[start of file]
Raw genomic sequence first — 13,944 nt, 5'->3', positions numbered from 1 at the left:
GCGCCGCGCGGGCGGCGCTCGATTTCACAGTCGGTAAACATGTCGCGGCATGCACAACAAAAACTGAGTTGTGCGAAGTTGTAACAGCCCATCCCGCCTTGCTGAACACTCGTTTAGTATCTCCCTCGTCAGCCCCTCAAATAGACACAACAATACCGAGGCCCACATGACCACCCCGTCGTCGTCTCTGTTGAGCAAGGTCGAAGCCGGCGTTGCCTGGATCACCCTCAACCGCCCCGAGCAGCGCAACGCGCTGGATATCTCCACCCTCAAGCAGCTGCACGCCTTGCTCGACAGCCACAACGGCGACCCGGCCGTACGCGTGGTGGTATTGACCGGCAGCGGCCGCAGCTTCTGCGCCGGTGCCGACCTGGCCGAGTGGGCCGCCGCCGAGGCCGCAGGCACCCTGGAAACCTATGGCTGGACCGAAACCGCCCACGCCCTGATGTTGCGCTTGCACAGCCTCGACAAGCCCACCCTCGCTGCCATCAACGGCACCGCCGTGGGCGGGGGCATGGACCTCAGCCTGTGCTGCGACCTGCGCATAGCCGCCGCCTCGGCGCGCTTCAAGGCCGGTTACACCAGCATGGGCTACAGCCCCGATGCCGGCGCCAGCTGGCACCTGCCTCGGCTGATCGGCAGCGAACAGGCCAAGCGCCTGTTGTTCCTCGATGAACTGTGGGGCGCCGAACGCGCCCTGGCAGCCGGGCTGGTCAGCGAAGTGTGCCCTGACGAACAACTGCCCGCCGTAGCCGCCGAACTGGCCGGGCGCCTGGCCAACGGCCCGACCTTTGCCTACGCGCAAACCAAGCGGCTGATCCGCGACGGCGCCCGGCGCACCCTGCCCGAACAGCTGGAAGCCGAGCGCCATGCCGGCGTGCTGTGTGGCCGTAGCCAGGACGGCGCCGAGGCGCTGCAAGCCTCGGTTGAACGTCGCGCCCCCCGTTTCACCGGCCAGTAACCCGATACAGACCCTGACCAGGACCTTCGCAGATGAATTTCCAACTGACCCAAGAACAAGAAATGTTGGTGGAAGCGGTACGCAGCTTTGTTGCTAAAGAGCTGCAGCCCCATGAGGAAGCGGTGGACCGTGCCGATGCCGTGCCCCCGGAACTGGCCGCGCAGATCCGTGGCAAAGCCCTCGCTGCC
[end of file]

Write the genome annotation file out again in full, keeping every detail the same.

Raw genomic sequence first — 13,944 nt, 5'->3', positions numbered from 1 at the left:
GCGCCGCGCGGGCGGCGCTCGATTTCACAGTCGGTAAACATGTCGCGGCATGCACAACAAAAACTGAGTTGTGCGAAGTTGTAACAGCCCATCCCGCCTTGCTGAACACTCGTTTAGTATCTCCCTCGTCAGCCCCTCAAATAGACACAACAATACCGAGGCCCACATGACCACCCCGTCGTCGTCTCTGTTGAGCAAGGTCGAAGCCGGCGTTGCCTGGATCACCCTCAACCGCCCCGAGCAGCGCAACGCGCTGGATATCTCCACCCTCAAGCAGCTGCACGCCTTGCTCGACAGCCACAACGGCGACCCGGCCGTACGCGTGGTGGTATTGACCGGCAGCGGCCGCAGCTTCTGCGCCGGTGCCGACCTGGCCGAGTGGGCCGCCGCCGAGGCCGCAGGCACCCTGGAAACCTATGGCTGGACCGAAACCGCCCACGCCCTGATGTTGCGCTTGCACAGCCTCGACAAGCCCACCCTCGCTGCCATCAACGGCACCGCCGTGGGCGGGGGCATGGACCTCAGCCTGTGCTGCGACCTGCGCATAGCCGCCGCCTCGGCGCGCTTCAAGGCCGGTTACACCAGCATGGGCTACAGCCCCGATGCCGGCGCCAGCTGGCACCTGCCTCGGCTGATCGGCAGCGAACAGGCCAAGCGCCTGTTGTTCCTCGATGAACTGTGGGGCGCCGAACGCGCCCTGGCAGCCGGGCTGGTCAGCGAAGTGTGCCCTGACGAACAACTGCCCGCCGTAGCCGCCGAACTGGCCGGGCGCCTGGCCAACGGCCCGACCTTTGCCTACGCGCAAACCAAGCGGCTGATCCGCGACGGCGCCCGGCGCACCCTGCCCGAACAGCTGGAAGCCGAGCGCCATGCCGGCGTGCTGTGTGGCCGTAGCCAGGACGGCGCCGAGGCGCTGCAAGCCTCGGTTGAACGTCGCGCCCCCCGTTTCACCGGCCAGTAACCCGATACAGACCCTGACCAGGACCTTCGCAGATGAATTTCCAACTGACCCAAGAACAAGAAATGTTGGTGGAAGCGGTACGCAGCTTTGTTGCTAAAGAGCTGCAGCCCCATGAGGAAGCGGTGGACCGTGCCGATGCCGTGCCCCCGGAACTGGCCGCGCAGATCCGTGGCAAAGCCCTCGCTGCC